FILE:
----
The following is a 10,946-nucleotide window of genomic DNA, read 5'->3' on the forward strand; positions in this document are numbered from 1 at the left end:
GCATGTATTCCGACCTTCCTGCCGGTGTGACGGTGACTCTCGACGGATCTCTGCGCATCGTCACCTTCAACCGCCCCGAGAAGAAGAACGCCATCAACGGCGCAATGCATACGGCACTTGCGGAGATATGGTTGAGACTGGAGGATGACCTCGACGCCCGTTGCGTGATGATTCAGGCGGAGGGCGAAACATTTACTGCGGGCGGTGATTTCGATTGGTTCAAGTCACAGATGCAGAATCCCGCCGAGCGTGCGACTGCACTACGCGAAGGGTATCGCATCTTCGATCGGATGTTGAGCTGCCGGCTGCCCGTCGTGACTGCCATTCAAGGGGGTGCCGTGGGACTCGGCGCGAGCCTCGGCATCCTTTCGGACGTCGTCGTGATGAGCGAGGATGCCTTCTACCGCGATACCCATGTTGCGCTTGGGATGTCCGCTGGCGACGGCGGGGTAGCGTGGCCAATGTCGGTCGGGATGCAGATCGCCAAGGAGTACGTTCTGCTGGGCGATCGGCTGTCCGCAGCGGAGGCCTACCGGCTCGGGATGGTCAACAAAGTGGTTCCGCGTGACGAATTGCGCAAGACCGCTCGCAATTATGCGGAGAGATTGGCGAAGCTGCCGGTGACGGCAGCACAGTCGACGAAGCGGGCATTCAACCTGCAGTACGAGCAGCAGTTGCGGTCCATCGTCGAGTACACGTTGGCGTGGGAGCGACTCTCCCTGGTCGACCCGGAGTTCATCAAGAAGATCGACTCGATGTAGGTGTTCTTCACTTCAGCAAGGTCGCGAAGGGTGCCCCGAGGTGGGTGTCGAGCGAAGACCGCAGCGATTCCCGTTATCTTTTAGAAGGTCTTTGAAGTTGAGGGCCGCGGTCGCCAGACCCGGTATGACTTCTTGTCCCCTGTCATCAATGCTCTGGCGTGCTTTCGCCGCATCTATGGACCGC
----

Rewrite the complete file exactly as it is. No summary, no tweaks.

The following is a 10,946-nucleotide window of genomic DNA, read 5'->3' on the forward strand; positions in this document are numbered from 1 at the left end:
GCATGTATTCCGACCTTCCTGCCGGTGTGACGGTGACTCTCGACGGATCTCTGCGCATCGTCACCTTCAACCGCCCCGAGAAGAAGAACGCCATCAACGGCGCAATGCATACGGCACTTGCGGAGATATGGTTGAGACTGGAGGATGACCTCGACGCCCGTTGCGTGATGATTCAGGCGGAGGGCGAAACATTTACTGCGGGCGGTGATTTCGATTGGTTCAAGTCACAGATGCAGAATCCCGCCGAGCGTGCGACTGCACTACGCGAAGGGTATCGCATCTTCGATCGGATGTTGAGCTGCCGGCTGCCCGTCGTGACTGCCATTCAAGGGGGTGCCGTGGGACTCGGCGCGAGCCTCGGCATCCTTTCGGACGTCGTCGTGATGAGCGAGGATGCCTTCTACCGCGATACCCATGTTGCGCTTGGGATGTCCGCTGGCGACGGCGGGGTAGCGTGGCCAATGTCGGTCGGGATGCAGATCGCCAAGGAGTACGTTCTGCTGGGCGATCGGCTGTCCGCAGCGGAGGCCTACCGGCTCGGGATGGTCAACAAAGTGGTTCCGCGTGACGAATTGCGCAAGACCGCTCGCAATTATGCGGAGAGATTGGCGAAGCTGCCGGTGACGGCAGCACAGTCGACGAAGCGGGCATTCAACCTGCAGTACGAGCAGCAGTTGCGGTCCATCGTCGAGTACACGTTGGCGTGGGAGCGACTCTCCCTGGTCGACCCGGAGTTCATCAAGAAGATCGACTCGATGTAGGTGTTCTTCACTTCAGCAAGGTCGCGAAGGGTGCCCCGAGGTGGGTGTCGAGCGAAGACCGCAGCGATTCCCGTTATCTTTTAGAAGGTCTTTGAAGTTGAGGGCCGCGGTCGCCAGACCCGGTATGACTTCTTGTCCCCTGTCATCAATGCTCTGGCGTGCTTTCGCCGCATCTATGGACCGC